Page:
MUSIC Great Singers: March 30, 2-4 p.m., Bainbridge Public Library, 1270 Madison Ave. N. Enzio
Pinza, basso. Commentary by Norm Hollingshead. Free. Info: (206) 842-4162, www.krl.org. Woody and The Longboards: March 30, 7:30 p.m., The Point Casino, 7989 NE Salish Lane, Kingston. Beach Boys tribute band. Tickets: $10 advance, $15/ day of show. For ages 21 and older. Payday Daddy: March 30, 9 p.m. to 1 a.m., Brother Don’s, 4200 Kitsap Way, Bremerton. Payday Daddy: April 6, 9 p.m. to 1 a.m., JR’s Hideaway, 22540 State Route 3, Belfair. Celtic Jam Sessions: Third Sunday, 2-5 p.m., Tizley’s Europub, 18928 Front St., Poulsbo. Listeners and players welcome. Bring favorite Cape Breton, Irish or Scottish tunes to share. The Ray Ohls Trio and Friends: Second and fourth Tuesdays, 7-10:30 p.m.; Fridays, 8-11 p.m., Brother Don’s Restaurant, 4200 Kitsap Way, Bremerton. Info: (360) 377-8442. Me and the Boys: Second Friday, 9 p.m., Tizley’s Europub, 18928 Front St., Poulsbo. Bluegrass, old and new. No cover charge.
THEATer “Master Class” auditions: March 30, 11 a.m. to 4 p.m., and April 1, 7:30-9:30 p.m., Jewel Box Theatre, 225 Iverson St., Poulsbo. Auditions first come, first served. Parts for three men and three women. Info: www.jewelboxtheatre.org. “Quilters: the Musical”: April 5-21, Port Gamble Theater, 4839 NE View Drive. Fridays, 7 p.m.; Saturdays and Sundays, 2 p.m. Tickets: $15 adults, $12 children and seniors. Available at www. portgambletheater.com, Mike’s Four Star BBQ. Info: (360) 9777135. The EDGE Improv: April 6, 7:30 p.m., Bainbridge Performing Arts, 200 Madison Ave. N. Ingeniously improvised evening of on-thespot comedy, all from audience suggestions. Tickets: $16 adults, $12 military, seniors, students, youth and teachers; www.bainbridgeperformingarts.org, (206) 842-8569 or in person. “BARK” BENEFIT PERFORMANCE: April 6, 8 p.m., Jewel Box Theatre, 225 NE Iverson Road, Poulsbo. Sponsored by Kingston Kiwanis, for the Feed the Kids summer food program. Tickets: $25, available at (360) 881-0667 and Columbia Bank in Kingston. “The Two Gentlemen of Verona”: Through April 7, Western Washington Center for the Arts, 521 Bay St., Port Orchard. Fridays and Saturdays, 7:30 p.m.; Sundays, 5 p.m.; April 7, 3 p.m. No show Easter Sunday. Tickets and info: www.wwca.us. “Bark! The Musical”: Through April 21, Jewel Box Theatre, 225 Iverson St., Poulsbo. Fridays and Saturdays, 8 p.m.; Sundays, 2 p.m. Tickets: $14-16; (360) 697-3183, firstname.lastname@example.org, www.brownpapertickets.com. Info: www.jewelboxpoulsbo.org.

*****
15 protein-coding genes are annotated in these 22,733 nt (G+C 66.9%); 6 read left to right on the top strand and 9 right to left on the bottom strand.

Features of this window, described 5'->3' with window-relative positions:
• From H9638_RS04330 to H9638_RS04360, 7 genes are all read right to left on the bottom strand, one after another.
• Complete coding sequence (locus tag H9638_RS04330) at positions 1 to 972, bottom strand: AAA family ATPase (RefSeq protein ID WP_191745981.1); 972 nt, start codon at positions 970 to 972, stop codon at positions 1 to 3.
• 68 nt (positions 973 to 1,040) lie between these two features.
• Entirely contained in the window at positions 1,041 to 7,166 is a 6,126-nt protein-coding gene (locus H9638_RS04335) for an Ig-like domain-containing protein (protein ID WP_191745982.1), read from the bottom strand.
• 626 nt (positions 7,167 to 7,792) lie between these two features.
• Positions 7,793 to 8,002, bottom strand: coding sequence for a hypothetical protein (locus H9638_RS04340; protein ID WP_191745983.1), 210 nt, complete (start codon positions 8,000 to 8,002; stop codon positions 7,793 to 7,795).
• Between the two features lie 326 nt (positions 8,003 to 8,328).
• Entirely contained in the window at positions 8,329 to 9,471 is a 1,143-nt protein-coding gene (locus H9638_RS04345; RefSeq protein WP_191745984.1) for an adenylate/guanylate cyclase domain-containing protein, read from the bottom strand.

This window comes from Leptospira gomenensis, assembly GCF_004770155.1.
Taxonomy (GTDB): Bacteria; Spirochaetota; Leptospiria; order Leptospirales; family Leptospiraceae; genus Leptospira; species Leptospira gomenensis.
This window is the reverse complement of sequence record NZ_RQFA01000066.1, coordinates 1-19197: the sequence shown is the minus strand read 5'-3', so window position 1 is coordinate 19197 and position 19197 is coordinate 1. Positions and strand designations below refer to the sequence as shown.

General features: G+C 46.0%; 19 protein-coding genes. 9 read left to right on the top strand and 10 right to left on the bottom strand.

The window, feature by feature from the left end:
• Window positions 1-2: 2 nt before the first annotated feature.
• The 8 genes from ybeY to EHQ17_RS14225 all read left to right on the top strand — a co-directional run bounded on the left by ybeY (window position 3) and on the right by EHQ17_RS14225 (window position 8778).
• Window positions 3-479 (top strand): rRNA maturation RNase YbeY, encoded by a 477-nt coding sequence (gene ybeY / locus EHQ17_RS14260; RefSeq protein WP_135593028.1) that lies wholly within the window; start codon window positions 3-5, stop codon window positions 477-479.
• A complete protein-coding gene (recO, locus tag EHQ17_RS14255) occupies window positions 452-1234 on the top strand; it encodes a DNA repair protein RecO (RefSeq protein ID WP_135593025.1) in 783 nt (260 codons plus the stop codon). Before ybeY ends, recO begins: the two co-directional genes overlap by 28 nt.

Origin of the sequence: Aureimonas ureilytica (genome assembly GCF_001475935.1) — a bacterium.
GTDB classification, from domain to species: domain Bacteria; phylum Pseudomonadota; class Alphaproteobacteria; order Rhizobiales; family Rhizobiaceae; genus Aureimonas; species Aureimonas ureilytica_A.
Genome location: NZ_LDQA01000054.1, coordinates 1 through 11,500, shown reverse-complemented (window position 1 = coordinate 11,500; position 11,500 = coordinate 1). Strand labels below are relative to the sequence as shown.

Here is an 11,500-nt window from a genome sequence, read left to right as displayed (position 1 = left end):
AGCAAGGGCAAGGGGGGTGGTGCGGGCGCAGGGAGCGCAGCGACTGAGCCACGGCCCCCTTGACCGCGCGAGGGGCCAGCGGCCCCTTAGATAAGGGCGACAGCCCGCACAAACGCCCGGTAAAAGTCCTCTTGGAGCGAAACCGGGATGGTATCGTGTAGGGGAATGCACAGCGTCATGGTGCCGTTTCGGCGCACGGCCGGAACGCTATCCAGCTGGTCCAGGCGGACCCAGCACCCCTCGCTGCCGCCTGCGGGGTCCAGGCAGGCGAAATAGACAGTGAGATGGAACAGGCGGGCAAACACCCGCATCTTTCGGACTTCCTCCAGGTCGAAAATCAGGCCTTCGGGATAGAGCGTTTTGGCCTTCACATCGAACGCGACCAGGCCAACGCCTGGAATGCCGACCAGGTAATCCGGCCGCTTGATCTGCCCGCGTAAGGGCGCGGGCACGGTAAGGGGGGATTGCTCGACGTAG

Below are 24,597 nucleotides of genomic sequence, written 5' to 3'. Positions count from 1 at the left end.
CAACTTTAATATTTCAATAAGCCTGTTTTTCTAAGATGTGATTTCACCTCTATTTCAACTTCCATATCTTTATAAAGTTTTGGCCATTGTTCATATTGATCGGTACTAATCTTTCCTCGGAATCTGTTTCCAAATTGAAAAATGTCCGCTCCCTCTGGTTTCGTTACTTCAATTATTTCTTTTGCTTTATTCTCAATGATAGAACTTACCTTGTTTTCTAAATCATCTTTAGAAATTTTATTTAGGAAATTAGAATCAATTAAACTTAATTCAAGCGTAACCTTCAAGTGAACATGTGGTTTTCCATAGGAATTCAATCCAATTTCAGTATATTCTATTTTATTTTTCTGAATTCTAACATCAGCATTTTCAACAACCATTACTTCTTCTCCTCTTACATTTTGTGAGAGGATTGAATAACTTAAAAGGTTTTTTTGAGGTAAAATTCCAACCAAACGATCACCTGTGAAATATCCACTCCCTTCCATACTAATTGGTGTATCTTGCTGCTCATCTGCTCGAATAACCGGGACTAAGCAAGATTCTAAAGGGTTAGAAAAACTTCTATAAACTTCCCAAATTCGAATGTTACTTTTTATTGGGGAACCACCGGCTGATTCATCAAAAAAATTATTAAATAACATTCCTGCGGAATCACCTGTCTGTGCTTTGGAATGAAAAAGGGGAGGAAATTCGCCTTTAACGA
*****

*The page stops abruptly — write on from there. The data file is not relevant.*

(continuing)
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email! email@example.com call toll free! 1.800.388.2527 Office Hours: 8-5pm Monday to Friday Gig Harbor
20â€™X55â€™ DOUBLEWIDE in Gig Ha rb or Se nior Park. 2 bedroom, 2 bath, heat pump and woods t o ve , $ 2 5 , 0 0 0 . C a l l 253-853-6232 GIG HARBOR, Peacock Hill, 3 Bdrm 2 Bath Home on 1+ acre, $130,000. Realty West (360) 265-4685
real estate for sale - WA Real Estate for Sale Kitsap County
TA C O M A C L A S S I C , G r e a t 4 B d r m H o m e, F r e e L i s t 7 K i t s a p plus basement space C o u n t y H o m e s f r o m $130,000. Realty West $53,000 to $240,000. (360) 265-4685 M a n y w i t h Fa b u l o u s FHA Financing. Realty W e s t 3 6 0 - 8 9 5 - 9 0 2 6 Find what you need 24 hours a day. www.realtywest.com Po r t O r c h a r d B e a u t y Like New 5bdrm 2bath 2 S t o r y, 2 C a r G a r a g e 2008 Construction $240,000. Make Offer. F H A Te r m s 3 6 0 - 8 9 5 9026 Realty West 425766-7370
NORTH KITSAP REDUCED PRICE KINGSTON $329,500 NEW PRICE! West-facing terraced gardens w/ unbelievable view! The cottage has cathedral ceilings, skylights,oversized windows. 3BD Septic. Beach access close by. Jan Zufelt 360-297-0325 View at www.johnlscott.com/62144 NEW ON MARKET POULSBO $338,000 View home! Great room - open to view, upgraded kitchen, River Rock fireplace, huge wrap around deck - Priced below tax assessment. Pat Osler 360-779-8543 View at www.johnlscott.com/68798
CENTRAL KITSAP BREMERTON OPEN SAT 1-4 $130,000 3258 Herren Ave DD: From Hwy 303/Wheaton Way; West on Sylvan Way, Left on Solie Ave, Left on E 33rd St to home on Left. On corner of E 33rd St & Herren Ave. Joe Simon 360-265-2259 View at www.johnlscott.com/50118 OPEN 7 DAYS A WEEK! $259,000 10618 Buccaneer Pl NW. DD: Silverdale Wy to Anderson Hill Rd, to Apex to Plat. Experience the Sterling Difference! Priced from $259,000. Agent on site! Silverdale Office 360-692-9777 View at www.johnlscott.com/60107 CENTRAL KITSAP $340,000 This fabulous view home w/master-on-themain,incl a 5-pc bath Main flr also has office, fam rm, formal lvng/dinrm & utility...so much more! Shelley Morritt 360-710-4372 View at www.johnlscott.com/18815
real estate for sale